On January 31, 2000 Alaska Airlines Flight 261 was in route from Puerto Vallarta, Mexico to Seattle, Washington with a stop planned for San Francisco, California. Things went catastrophically wrong, even with the subtle hints of disaster that could be seen lurking in the shadows from takeoff. All 83 passengers and 5 crewmembers aboard the MD-83 (N963AS) ultimately paid the price for simple oversights. This paper will try to shed light into the underlying circumstances that led up to the uncontrollable crash. This will include the flight crew overlooking obvious signs of trouble from liftoff, to the preventative maintenance that was performed, and finally delve into the heart of the investigational findings of Alaska Airlines Flight 261. Climbing into the afternoon sky above Puerto Vallarta, Mexico, on Jan. 31, 2000, 5 flight crew members and 83 passengers settled in for the nearly four hour flight to San Francisco. As the jet passed 7,500 feet, Capt. Ted Thompson turned on the autopilot as he had done many times before being a seasoned commercial airline pilot with 10,400 hours of flight time under his belt, alongside 1st Officer William Tansky whom was no stranger to aviation himself logging more than 8,047 hours to his credit. After 13 minutes of smooth flying, nearing the cruising altitude of 31,000 feet, the auto-pilot disengaged indicating to the flight crew that the stabilizer trim system was apparently not working properly and the aircraft was going to have to be flown manually (by hand) for the rest of the flight. After interviewing several veteran airline pilots, it was in agreement that the crew probably thought it was nothing serious, and had no reason to alert passengers and cause them needless worry. The stabilizer is a wing like structure on top of the MD-83 tail that can be moved up or down slightly, either by the pilot (manually) or by the autopilot. (Wallace, 2000 Para. 11) Stab trim problems do happen, they are not a rare fail item within the commercial fleets. The pilots false sense of security would later prove to be a fatal mistake, which may or may not have been foreseeable during the Isochronal maintenance procedure performed just 2 years prior to the devastating crash.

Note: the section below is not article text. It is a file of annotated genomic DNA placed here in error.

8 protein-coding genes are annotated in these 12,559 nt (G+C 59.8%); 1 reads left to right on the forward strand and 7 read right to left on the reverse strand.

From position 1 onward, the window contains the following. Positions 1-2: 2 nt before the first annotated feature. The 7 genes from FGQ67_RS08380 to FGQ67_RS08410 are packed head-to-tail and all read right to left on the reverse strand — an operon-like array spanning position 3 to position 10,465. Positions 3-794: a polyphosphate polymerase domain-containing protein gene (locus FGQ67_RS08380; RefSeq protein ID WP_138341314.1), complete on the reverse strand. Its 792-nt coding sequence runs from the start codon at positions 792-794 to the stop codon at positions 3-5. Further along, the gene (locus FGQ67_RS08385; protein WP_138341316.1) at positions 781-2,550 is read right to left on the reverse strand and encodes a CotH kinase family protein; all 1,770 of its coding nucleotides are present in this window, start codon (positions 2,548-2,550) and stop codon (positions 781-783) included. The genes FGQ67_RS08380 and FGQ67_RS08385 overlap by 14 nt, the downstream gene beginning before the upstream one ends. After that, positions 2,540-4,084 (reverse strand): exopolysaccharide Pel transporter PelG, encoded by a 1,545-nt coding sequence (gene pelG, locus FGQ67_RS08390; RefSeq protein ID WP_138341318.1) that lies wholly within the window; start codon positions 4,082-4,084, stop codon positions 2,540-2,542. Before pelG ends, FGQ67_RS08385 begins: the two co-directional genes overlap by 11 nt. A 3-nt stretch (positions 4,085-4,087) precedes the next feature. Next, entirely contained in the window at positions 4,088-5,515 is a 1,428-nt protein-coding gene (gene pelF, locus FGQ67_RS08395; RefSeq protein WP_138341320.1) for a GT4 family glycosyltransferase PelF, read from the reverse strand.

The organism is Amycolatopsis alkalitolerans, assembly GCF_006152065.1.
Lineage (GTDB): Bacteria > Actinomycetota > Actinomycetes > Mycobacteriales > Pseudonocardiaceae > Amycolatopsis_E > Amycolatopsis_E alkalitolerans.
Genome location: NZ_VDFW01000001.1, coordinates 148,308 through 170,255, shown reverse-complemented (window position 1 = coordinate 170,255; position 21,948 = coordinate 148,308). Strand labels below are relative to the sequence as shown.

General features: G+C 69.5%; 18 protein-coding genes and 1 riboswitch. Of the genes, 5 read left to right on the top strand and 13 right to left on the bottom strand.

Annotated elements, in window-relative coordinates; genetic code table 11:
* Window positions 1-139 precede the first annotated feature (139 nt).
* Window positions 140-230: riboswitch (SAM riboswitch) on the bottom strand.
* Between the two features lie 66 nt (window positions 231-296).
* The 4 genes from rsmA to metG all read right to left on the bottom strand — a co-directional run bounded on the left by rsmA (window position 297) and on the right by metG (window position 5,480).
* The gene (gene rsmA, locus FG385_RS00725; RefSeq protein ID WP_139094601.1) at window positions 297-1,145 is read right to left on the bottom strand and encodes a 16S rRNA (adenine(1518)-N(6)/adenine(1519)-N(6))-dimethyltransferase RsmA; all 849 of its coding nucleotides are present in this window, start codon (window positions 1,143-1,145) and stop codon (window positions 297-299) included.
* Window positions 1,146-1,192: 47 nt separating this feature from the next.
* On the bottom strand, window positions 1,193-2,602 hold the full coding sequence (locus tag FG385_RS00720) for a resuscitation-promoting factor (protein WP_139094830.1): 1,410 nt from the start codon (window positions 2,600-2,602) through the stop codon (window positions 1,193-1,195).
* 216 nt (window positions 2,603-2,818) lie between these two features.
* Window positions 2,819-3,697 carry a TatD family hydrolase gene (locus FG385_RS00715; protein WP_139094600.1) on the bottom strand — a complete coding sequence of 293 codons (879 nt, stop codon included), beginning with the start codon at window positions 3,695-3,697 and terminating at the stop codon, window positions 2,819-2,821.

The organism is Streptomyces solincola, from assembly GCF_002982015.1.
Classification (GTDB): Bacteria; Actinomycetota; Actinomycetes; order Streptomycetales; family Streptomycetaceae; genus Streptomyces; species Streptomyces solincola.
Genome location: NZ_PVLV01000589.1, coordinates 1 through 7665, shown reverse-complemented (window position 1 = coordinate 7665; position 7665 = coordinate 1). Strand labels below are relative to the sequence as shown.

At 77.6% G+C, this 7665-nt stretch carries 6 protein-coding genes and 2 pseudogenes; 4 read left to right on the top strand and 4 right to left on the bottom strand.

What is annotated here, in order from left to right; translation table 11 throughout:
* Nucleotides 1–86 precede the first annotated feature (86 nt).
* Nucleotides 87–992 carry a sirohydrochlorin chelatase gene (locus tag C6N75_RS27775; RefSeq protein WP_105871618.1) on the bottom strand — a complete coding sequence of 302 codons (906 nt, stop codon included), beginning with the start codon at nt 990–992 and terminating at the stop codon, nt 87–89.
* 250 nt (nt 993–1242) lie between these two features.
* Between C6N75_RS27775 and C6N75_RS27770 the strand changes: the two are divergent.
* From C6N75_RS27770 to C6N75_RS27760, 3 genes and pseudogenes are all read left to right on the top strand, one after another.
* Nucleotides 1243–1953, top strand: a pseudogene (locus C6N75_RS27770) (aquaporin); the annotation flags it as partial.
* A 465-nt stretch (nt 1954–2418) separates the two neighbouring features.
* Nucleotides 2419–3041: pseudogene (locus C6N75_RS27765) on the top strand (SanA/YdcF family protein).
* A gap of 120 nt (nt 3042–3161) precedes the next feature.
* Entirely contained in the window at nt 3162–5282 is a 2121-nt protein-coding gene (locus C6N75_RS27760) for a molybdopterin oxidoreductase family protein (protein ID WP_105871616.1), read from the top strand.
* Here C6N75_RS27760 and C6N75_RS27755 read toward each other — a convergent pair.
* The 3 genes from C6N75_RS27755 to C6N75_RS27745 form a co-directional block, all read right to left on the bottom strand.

During a heavy maintenance inspection (Isochronal Phase) at Alaska’s facility in Oakland California, a “lead” mechanic recommended and documented that the jackscrew
assembly needed to be replaced. His decision was later overturned because other mechanics re-tested the assembly and said that it was within wear limits causing the
faulty jackscrew to remain installed. This decision which would seem rather routine at the time, by any maintainers standards, as the FAA has given airlines wide latitude to set their own maintenance schedule for inspecting and lubricating the jackscrew assemblies. This causes widely different standards among airlines to properly maintain their aircraft. This allowed maintainers to push inspection intervals from...